You are actually not required to pay your medical bills with your HSA. Even if you have a medical expense, you don’t need to tap into your HSA if you don’t want to. You can just pay out of pocket.
And this is great, because if you have your HSA fund in an appreciating investment, like a good low cost index fund, you can let it continue to grow like your regular retirement accounts.
And let’s say you do want to tap into this account. As long as you save your medical receipts, you can withdraw money from your HSA, tax and penalty free anytime. And this can be many many years later.
So what you have here is the ultimate legal tax sheltered account that if you ever need the money for medical expenses, it will always be there. However, even if you don’t, it would grow like any of your other investment accounts, tax-free.
And if we wanted to pull any money from it, we can just use some of the medical receipts we saved in the past and reimburse ourselves tax free from the HSA account.
If we are fortunate enough to remain healthy until we turn 65 without tapping into the HSA, then the HSA will be identical to a Traditional IRA for non-medical expenses. We can begin withdrawing money from it for any expenses after we turn 65 without penalty. We would only be paying taxes.
Alright, now that you are onboard with me to why the HSA is such an awesome investment vehicle, couple practical action steps to maximize its function:
So, What Should You Do To Maximize HSA?
- One, if you have a High Deductible Health Plan (HDHP), open a HSA account.
- Two, max out your contribution. This will help in lowering your taxable income. As I stated earlier, the contribution limit for 2022 is $3,650 for individuals and $7,300 for families.
- Three. And this is a key step. Invest the HSA. Don’t keep it in a savings account because inflation will completely destroy its value in the long run. Treat it like a retirement account and invest the balance in a low-cost index fund.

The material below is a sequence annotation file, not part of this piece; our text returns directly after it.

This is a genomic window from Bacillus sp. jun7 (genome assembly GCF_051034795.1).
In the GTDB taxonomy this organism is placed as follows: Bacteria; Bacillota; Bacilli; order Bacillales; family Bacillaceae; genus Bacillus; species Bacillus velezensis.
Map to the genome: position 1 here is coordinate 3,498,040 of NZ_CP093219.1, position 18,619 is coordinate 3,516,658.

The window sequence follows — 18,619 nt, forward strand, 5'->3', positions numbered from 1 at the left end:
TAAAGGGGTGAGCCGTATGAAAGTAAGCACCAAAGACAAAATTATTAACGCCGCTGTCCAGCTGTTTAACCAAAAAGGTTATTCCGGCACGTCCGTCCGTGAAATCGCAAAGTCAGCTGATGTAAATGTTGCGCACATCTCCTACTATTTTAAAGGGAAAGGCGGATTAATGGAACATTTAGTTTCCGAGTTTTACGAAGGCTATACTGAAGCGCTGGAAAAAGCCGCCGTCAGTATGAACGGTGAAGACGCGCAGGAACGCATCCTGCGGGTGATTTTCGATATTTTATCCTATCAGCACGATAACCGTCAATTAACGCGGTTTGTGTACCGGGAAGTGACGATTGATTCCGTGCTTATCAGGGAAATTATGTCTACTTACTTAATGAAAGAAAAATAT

- Four. Don’t use your HSA to pay for medical bills. You want to allow the money in your HSA to grow. Unless it is a major expense, try to pay for all your medical bills from your regular checking account.
- Five. Hold onto all your medical receipts. More receipts you have, the more you can withdraw tax free down the line. Make sure to keep them in a safe place. I’d recommend scanning and uploading them all to the cloud for safe keeping and maintaining an itemized list.
- And six. Once you hit age 65, treat your HSA as a Traditional IRA. Assuming you turned 65 and you don’t have enough medical receipts to fully withdraw your account, you can use the HSA for ordinary expenses in the same way that a Traditional IRA can be used.
There you have it guys. I hope you I was able to help you understand why HSA is such a powerful investment vehicle and what are some next steps if you have a High Deductible Health Plan,
The bottom line is that anyone who has a high deductible insurance plan should definitely fund an HSA. The IRA wants you to use it and if you don’t like paying taxes, this is a great way to get around it, completely legal.
If you want to learn more about HSA, I recommend checking out a pretty amazing article that Brandon, the Mad Fientist wrote on his website. He is seriously one of the smartest guys I know in this personal finance / early retirement space and you won’t be disappointed.